Lost Cities and Sustainability
It was 27°c here two weeks ago. The flowers leapt toward the sun with abundant joy, the bees danced and hummed their tales amongst themselves and anyone else who would listen, and the birds designed and structured their nests, some already laying their eggs and sitting. Song was everywhere and the blossom on the cherries unfurled and stretched after a winter of confinement and sleep.
At the weekend, the temperature dropped and the sun hid. Snow, thick and heavy snow, fell for two days, and the song faltered, the scent of the flowers froze, and the birds struggled. Here, it settled a little, but not too far away they had more than 80 centimetres (pretty much a yard). At night, for two days, the temperature was -8°c. During the day it hovered around freezing.
Last year was similar, and one of the three cherry trees perished. The tale was the same across the region and much of France, with those who rely on growing things resorting to desperate measures to keep their livelihood and green charges from failing. Candles were lit below vines, blossom encased in covers, and prayers said.
Climate change pushes the first false spring earlier and warmer each year. I remember, when I was a child in Orkney, April being the month were there could reliably be a warmer weekend to play outside, grass growing swiftly, requiring the lawn to be mown and silage cut in May.
Now, in the north of Scotland, March has that first warmth. It is, arguably, similar here, although there can also be heat in the sun as early as February or late January. I hear similar from friends around the world — uncharacteristic and devastating rains in the dry season, or no rain in the rainy season. Winds. Storms. Tides and waves and water.
This year, here, there was a constant warming, over several weeks. The plants and animals were fooled, again, and, again, they suffered. I am keeping my fingers crossed for the remaining two cherries, and was surprised to see the male and female blackbirds both bringing food to their nest yesterday. Extra seed and fat balls, along with the ever-present and laboriously cut cheese-rinds, have hopefully helped.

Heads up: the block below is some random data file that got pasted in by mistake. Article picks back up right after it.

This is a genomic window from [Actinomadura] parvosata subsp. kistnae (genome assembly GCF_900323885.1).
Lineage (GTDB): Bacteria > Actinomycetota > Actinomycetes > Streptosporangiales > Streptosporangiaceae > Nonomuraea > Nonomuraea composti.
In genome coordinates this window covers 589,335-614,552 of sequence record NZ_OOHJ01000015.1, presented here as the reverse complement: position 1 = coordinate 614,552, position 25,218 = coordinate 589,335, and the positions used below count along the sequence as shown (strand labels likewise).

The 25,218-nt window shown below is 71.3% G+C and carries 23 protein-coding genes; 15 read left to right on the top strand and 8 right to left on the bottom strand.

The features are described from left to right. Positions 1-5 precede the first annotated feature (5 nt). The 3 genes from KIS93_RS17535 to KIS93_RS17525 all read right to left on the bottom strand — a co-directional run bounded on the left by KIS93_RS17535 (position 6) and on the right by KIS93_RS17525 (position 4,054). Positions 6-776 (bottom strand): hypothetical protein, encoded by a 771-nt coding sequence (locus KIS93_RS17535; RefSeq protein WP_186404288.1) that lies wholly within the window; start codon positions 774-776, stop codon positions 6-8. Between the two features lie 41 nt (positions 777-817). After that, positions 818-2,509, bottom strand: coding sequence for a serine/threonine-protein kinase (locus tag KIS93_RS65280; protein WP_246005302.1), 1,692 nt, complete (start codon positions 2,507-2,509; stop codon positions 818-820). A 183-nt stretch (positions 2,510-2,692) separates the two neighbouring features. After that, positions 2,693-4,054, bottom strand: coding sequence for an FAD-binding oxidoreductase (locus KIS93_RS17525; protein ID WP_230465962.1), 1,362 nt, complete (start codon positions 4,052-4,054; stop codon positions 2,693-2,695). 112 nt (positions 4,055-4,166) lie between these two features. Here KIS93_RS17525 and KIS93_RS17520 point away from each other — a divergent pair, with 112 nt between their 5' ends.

As I edit this, the sun has returned and it feels too hot to wear a jacket outside.
I have edited out a long section here, all about the incorrect framing of climate collapse, all about the media, the future, and how families are already feeling the effects — only they are told the cause is something or someone else. I have decided to keep this part of the introduction for another time.
Instead, I will focus on the return of the bees and wonder at how they made it through the weekend. I glance out the window and see a butterfly, then another. The blossom is still there, still providing sustenance for bee and butterfly both.
There is a lesson to be learnt here.
I had hoped to have a second newsletter with you last month. Sorry about that. It turns out planning an imminent wedding whilst wrangling a five and half month old and also wondering when we’ll get to move house is somewhat time consuming.
Still, I’m almost on track with all I need to do in the next week or so. Almost. I do have the occasional ‘argh, still lots to do’ moment, but in general, I’m quite content.
Normal service should, in theory, resume next month. There will still be the small matter of moving home, decorating, cleaning, and finding precisely the right place for each item but, I think, post-wedding things will be somewhat more normal.
Or as normal as my life can every be. (There’s nothing wrong with normal-normal, it’s just not for me. And what, exactly, IS normal?!)
Free Books, All About Lost Cities
Only one promotion this month, mostly because I booked a place on this one two months ago and have since forgotten to look for others. For some reason my brain has been distracted of late.
Only One Death is a part of Lost Cities, a free book group promotion over at StoryOrigin. As those of you who have read Only One Death already know, the tale is framed around the search for a lost city, so the novella fits here beautifully. Do have a look and see if you can find anything you like.
Hopefully next month I’ll have remembered to find more giveaways for you…
I am very much looking forward to having a home of our own at some point soon. The little apartment below Aurélie’s parents is great, but with three people in it, things are getting cramped.